The economic information on Hawai‘i Volcanoes National Park is part of a peer-reviewed spending analysis of national park visitors across the country conducted by Michigan State University for the NPS.  For 2011, that report shows $13 billion of direct spending by 279 million park visitors in communities within 60 miles of a national park.  That visitor spending had a $30 billion impact on the entire U.S. economy and supported 252,000 jobs nationwide.

Most visitor spending supports jobs in lodging, food, and beverage service (63 percent) followed by recreation and entertainment (17 percent), other retail (11 percent), transportation and fuel (7 percent) and wholesale and manufacturing (2 percent.)

To download the report visit and click on Economic Benefits to Local Communities from National Park Visitation, 2011.

The report includes information for visitor spending at individual parks and by state.  In 2011, an estimated 4,784,285 people visited the seven national parks in Hawai‘i that report visitation numbers, an increase of 6.5 percent from 2010. Their spending totaled $278,163,000, and supported 3,329 jobs statewide.

To learn more about national parks in Hawai‘i and how the NPS works with communities to preserve local history, conserve the environment, and provide local recreation opportunities, go to



Big Island Police Searching for Missing Hāmākua Woman

Hawaiʻi Island police are asking for the public’s help in locating a missing 57-year-old Hāmākua woman.
Kelie Sensano

Kelie Sensano

Kelie Ann Feliciano Sensano, also known as Kelie Sensano, is described as Caucasian, about 5-foot-5, 150 pounds with straight brown neck-length hair and green eyes.

She was last seen in Pāpaʻaloa on Saturday (February 23) at about 11 a.m. She was wearing blue jeans, a white tank top and black leather shoes.

Her family and friends are concerned about her safety and well being.

Police ask anyone with information on this case or who may know her whereabouts to call Detective Joel Field at 961-2381 or email him at

Tipsters who prefer to remain anonymous may call Crime Stoppers at 961-8300 in Hilo or 329-8181 in Kona and may be eligible for a reward of up to $1,000. Crime Stoppers is a volunteer program run by ordinary citizens who want to keep their community safe. Crime Stoppers doesn’t record calls or subscribe to caller ID. All Crime Stoppers information is kept confidential. – See more at:


Waikoloa Drug Bust

Three people were arrested Friday (February 22) when vice officers served a search warrant on a home in Waikoloa.

During the search at the house on the 68-1600 block of Alana Street, police recovered 13.5 grams of methamphetamine, 0.5 grams of marijuana, two handguns and various items of drug-related paraphernalia. They also recovered $8,852 in cash and two flat screen televisions for forfeiture.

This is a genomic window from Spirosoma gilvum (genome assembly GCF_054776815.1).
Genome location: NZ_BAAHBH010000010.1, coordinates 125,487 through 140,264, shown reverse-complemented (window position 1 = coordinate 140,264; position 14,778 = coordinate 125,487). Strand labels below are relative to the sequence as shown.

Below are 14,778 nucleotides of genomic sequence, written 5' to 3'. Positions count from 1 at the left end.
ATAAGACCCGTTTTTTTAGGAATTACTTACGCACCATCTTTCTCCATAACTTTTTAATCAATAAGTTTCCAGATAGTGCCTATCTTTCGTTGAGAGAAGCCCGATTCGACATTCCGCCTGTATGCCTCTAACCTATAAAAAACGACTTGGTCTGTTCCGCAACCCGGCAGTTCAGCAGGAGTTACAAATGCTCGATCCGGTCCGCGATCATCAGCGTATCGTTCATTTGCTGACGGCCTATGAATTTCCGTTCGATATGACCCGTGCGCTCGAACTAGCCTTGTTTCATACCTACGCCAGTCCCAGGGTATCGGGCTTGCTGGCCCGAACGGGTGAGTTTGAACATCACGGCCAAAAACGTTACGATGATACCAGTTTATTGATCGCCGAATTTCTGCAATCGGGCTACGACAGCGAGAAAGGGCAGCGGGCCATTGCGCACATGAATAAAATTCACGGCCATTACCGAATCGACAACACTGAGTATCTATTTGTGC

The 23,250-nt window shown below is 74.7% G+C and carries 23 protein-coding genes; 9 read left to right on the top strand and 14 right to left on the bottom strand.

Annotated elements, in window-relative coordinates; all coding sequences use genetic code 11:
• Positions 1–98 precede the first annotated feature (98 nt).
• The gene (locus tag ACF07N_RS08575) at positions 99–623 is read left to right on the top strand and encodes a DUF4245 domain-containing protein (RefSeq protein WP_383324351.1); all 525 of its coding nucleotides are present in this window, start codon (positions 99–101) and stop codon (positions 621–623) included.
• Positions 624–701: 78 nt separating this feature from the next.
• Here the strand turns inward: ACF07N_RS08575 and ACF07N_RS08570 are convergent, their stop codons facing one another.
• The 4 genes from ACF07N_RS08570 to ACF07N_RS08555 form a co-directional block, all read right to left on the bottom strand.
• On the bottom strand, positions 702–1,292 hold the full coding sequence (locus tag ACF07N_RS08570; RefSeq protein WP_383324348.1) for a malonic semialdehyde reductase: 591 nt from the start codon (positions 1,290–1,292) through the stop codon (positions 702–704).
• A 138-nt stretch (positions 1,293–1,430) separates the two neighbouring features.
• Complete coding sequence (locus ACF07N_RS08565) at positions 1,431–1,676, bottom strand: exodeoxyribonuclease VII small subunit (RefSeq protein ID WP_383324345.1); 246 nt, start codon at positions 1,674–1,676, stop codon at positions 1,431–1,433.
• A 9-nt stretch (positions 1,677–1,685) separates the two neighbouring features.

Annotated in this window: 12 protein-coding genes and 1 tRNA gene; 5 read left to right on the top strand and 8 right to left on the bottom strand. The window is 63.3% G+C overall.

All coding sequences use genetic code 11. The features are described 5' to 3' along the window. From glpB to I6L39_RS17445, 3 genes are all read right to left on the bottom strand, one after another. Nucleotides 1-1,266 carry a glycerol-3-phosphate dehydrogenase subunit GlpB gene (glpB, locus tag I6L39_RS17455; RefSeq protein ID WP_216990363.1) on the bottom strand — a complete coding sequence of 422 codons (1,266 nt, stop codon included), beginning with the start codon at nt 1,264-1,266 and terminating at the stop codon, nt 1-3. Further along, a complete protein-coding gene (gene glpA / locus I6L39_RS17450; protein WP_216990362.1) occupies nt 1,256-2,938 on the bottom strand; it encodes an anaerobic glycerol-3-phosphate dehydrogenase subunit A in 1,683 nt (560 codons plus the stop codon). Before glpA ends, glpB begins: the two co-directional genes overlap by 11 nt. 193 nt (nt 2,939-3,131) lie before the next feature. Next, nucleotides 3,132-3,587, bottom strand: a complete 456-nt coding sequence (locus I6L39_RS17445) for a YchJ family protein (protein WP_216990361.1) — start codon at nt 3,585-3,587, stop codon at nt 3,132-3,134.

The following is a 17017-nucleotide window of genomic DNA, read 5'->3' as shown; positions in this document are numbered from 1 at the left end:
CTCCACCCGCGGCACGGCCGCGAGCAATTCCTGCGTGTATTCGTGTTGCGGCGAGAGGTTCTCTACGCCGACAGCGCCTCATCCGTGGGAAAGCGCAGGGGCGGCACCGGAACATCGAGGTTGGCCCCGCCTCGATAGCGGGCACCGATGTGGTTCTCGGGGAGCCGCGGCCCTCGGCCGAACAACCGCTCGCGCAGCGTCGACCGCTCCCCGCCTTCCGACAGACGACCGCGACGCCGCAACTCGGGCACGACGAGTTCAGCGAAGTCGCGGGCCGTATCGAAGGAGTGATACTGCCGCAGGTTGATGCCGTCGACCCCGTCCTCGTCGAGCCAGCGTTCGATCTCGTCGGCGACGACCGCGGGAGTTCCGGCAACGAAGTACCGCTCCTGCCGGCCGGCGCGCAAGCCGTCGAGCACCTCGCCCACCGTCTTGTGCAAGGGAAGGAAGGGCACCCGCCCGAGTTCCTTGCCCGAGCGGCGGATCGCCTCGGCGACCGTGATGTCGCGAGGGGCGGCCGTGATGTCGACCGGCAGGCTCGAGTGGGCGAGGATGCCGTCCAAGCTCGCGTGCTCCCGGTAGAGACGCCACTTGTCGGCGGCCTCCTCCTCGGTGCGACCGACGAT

Paul Solis Sr.

Paul Solis Sr.

At the scene, police arrested the resident, 46-year-old Paul Solis Sr., and two women, 24-year-old Zerica Bell-Ching of Hawi, and 20-year-old Ainjel Mullaley of Waikoloa. All three were taken to the Kona police cellblock while Area II Vice Section detectives continued the investigation.

Zerica Bell-Ching

Zerica Bell-Ching

On Saturday afternoon, the two women were released pending further investigation. Solis was charged with meth trafficking, promoting a detrimental drug, two counts of promoting a dangerous drug, two counts of possessing drug paraphernalia and four firearms offenses. His bail was set at $36,750. He was released from police custody Saturday evening after posting bail.

Safeway Big Island Stores Raise Over $5,000 to Fight Hunger in the Islands

Safeway Hawai presented a donation of $109,773.55 ($5,704.80 donated from Safeway Big Island stores) to the Hawaii Foodbank as a result of Safeway’s “Help Us End Hunger” holiday food drive and Hawaii Foodbank’s “Check-Out Hunger” fundraising campaign. Thanks to Safeway customers, 7,213 bags of groceries were sold at check out stands and donated to those in need this past holiday season.

Safeway Hawaii

The specially packed grocery bags provided customers with an easy way to make a donation while ensuring that food bank recipients received the items they needed most. The bags, priced at $10 each, contained Safeway and Kraft products.

“Safeway is committed to fighting hunger in the Islands and supporting our local food banks,” said George Glukfeld, Safeway Hawaii district manager. “Our customers’ and employees’ contributions make a real difference in providing those in need with quality, nutritional food.”

The donations from Safeway benefit food banks on each island – Hawaii Foodbank on Oahu and Kauai, Maui Food Bank and The Food Basket on the Big Island. Last year, Safeway Hawaii donated $91,117.76 to the Hawaii Food Bank. Every donation received helped feed one in seven people in Hawaii – more than 14 percent of the state’s population – who must turn to a food bank for assistance.